Can I Change My Child’s Name Without Father’s Consent?

There are many reasons people would desire changing their name in their children. A name change could signal an entirely new chapter in the life of a person, let go of the name that is associated with it, or change the name of a child to the new stepparents’ names. Whichever reason you choose, it is important to be aware of the legal procedure you need to do to get the name of your child legally changed.

Who is who, where, and how Can I Request a name change?

For starters the process, only a parent or guardian, or other conservator can request the child’s name changed. This means that the child cannot themselves be able to change their name even if they would like. To change a child’s names or any other person in general to obtain a legally valid name change, it would require a the court. Name changes that are not formal are not allowed and won’t be recognized legally.

The process starts by the filing of a petition to change the name of a child. This is required to be filed in the county in which the child is. That means you can’t be able to get a name change through any judge in the county and the child has to meet the residency requirement for living in the county.

The petition will require essential information about the name change such as the motive behind the request to change names as well as the reasons why the name change is warranted and the “new” name that is requested as the full name and notify the court of any prior court orders regarding the child’s name that you want to change.

How Much Does it cost?

Although name changes aren’t cost-free, there is no cost for it. There is no set amount of what they will run. This is due to the fact that every county has its own filing cost. It is best to call the district clerk’s office within the county where you intend to file in to determine the exact amount. But, the majority of attorneys have this information at their disposal.

If you can’t have an attorney represent you during a name change case or not able to represent yourself solely as a pro se that is, without any legally-authorized representations, then you can submit a Statement of Unability to pay court Costs. You’ll need to demonstrate the need for costs to be exempted.

What If I Make a minor alteration?

There are instances that a parent might make a slight mistake on the birth certificate, for instance mistakes with the spelling of the child’s middle, first or even last name. I’ve spoken with some who believe that, even making these minor adjustments the issue would have an order from a judge rectifying the errors.

However, this is not true. The minor changes can be corrected with an amendment to the birth certificate. It is as easy as making a VS-170 form and sending it in to Texas Department of State Health Services (DSHS).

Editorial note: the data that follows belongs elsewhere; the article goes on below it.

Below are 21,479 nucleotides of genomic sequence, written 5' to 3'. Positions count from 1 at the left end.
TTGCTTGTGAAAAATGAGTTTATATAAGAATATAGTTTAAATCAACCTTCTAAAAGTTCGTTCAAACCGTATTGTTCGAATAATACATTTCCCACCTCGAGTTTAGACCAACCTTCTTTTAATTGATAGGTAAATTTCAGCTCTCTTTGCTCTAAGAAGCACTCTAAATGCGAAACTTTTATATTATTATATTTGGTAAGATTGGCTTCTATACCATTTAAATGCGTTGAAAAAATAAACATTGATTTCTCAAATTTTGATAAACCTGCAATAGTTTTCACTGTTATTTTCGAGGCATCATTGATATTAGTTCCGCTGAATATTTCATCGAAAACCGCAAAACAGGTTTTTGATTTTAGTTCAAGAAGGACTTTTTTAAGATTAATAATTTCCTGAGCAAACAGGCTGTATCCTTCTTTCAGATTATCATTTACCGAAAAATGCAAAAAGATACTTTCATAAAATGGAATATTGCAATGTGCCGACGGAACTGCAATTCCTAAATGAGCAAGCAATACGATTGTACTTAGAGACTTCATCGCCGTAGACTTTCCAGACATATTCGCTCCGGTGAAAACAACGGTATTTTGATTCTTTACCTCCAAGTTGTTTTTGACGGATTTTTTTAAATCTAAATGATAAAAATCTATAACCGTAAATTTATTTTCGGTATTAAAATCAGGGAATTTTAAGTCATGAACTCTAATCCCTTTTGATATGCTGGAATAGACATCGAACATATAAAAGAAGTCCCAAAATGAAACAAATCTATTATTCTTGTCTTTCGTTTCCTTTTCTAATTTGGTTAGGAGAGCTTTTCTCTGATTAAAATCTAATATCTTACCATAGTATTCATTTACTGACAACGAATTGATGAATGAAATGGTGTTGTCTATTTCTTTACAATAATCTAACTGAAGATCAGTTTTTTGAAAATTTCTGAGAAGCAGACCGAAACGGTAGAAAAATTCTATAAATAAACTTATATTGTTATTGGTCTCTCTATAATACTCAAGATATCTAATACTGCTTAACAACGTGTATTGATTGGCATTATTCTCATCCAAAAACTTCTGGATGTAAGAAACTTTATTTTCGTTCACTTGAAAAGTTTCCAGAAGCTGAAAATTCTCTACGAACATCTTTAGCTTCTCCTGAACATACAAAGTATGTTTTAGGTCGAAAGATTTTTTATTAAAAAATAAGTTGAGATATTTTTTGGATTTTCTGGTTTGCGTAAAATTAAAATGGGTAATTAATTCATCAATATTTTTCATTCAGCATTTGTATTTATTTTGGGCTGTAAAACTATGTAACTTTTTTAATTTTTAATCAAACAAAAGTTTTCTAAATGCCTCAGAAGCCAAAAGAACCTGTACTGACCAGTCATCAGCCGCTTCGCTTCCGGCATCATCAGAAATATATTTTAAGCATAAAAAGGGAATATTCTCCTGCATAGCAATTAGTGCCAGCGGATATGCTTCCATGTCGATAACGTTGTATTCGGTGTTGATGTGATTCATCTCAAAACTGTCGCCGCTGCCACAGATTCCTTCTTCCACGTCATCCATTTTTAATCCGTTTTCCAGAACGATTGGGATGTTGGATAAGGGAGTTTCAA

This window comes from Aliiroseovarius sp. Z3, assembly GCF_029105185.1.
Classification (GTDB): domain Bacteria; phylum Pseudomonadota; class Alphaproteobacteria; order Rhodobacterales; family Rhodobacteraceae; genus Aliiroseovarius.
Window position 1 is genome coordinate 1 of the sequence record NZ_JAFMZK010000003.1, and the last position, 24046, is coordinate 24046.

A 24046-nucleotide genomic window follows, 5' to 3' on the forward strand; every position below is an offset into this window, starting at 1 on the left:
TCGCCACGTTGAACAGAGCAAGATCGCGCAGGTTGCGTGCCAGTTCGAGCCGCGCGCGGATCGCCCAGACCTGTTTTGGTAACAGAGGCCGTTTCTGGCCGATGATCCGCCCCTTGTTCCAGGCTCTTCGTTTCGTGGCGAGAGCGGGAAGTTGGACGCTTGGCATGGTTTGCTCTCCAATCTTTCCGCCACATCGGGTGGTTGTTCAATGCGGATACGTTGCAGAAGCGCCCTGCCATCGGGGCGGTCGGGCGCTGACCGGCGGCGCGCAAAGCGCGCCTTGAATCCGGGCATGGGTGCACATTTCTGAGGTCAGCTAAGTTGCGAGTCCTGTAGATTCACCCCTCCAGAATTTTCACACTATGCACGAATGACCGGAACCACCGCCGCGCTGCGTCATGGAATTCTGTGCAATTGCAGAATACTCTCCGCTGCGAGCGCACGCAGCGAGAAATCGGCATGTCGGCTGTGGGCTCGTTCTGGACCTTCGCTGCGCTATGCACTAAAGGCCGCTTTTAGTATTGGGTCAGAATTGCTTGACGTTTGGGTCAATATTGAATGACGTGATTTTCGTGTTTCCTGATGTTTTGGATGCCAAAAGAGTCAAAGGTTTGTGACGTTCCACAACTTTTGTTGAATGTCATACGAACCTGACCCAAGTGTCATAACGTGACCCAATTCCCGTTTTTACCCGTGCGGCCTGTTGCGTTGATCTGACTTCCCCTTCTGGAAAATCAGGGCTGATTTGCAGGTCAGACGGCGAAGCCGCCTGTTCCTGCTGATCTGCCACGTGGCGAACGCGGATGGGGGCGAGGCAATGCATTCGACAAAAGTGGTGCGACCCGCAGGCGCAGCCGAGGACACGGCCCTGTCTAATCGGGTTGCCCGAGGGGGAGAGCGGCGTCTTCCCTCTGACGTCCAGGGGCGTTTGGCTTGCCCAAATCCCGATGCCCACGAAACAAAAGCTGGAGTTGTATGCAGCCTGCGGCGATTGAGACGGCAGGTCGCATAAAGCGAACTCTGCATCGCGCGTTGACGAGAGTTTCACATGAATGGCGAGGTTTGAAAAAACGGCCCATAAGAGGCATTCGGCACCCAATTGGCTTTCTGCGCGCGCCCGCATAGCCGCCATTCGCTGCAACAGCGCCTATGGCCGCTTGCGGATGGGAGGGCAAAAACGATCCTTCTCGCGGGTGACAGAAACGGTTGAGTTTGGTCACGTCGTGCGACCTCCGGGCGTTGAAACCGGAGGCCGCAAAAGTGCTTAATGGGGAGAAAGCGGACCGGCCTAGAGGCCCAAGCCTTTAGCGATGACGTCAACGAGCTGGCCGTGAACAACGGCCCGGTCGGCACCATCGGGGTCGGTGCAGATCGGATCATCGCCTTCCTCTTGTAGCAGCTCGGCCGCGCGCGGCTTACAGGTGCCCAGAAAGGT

Consent for Name Changes

The next important step in the process for changing the name is consent. That means that any of them has to give their consent to a name change.

In the beginning, it’s the most efficient and cost-effective method to allow both parents to come to an agreement on changing the names of their children. If you’re one of the parents who is the sole petitioner to change the name of your child it is necessary to inform the other parent about the proposed name change. The only way to avoid this requirement is if the court’s order has legally ended the parents’ parental rights. In this situation the other parent will not have to be aware of the name change, but would have to meet with any additional conservator or guardian who has been ordered by the court.

If you have to notify the other parent and then agree that both parents make the request jointly and give their consent. However, the process becomes more complex and expensive when one parent is not in agreement. In this case the other parent will have to be served with the petition to change their name through a constable sheriff or private process servers. In these situations it’s best to hire an experienced attorney working with a process-server. This applies to any parent with legal notice even if the other parent isn’t included on the child’s birth certificate.

What Does my Child Need to agree?

In the case of a minor younger than 10 years old, the court does not need the child’s explicit consent to changes in their names. If, however, you have an adult child who is older than 10 years old, they need to agree to the change in name themselves in order to get it. If children give written consent, the name change will be granted without the objection of a parent.

Keep in mind that any court decision that involves children is always focused on things that will be in the “best interests for children.” There are certain factors to be considered when determining name changes, as defined as such by Texas Supreme Court as well as other appellate courts within Texas. The elements that are considered include: whether the name changes will allow the child to avoid embarrassing, anxiety, or frustration or inconvenience. If the child has been using that name for a lengthy period and what their relationship with it, and so on. There are a variety of things to think about when courts decide to change the identity of a child.

I’m Not Sure Where the Other Parent is?

If you’re looking to provide legally-binding notice to parent who is not the parent you want to notify about changing their name, but you are unsure about their location it is possible to do so through an online publication such as newspapers, online or other. In this case the parent who is not aware of the change is required to be represented by the use of an Attorney Ad Litem, which the parent who is filing the petition must employ. This is also the case for those parents who aren’t sure who the parent is of their child. An attorney ad litem is required along with a service publication.

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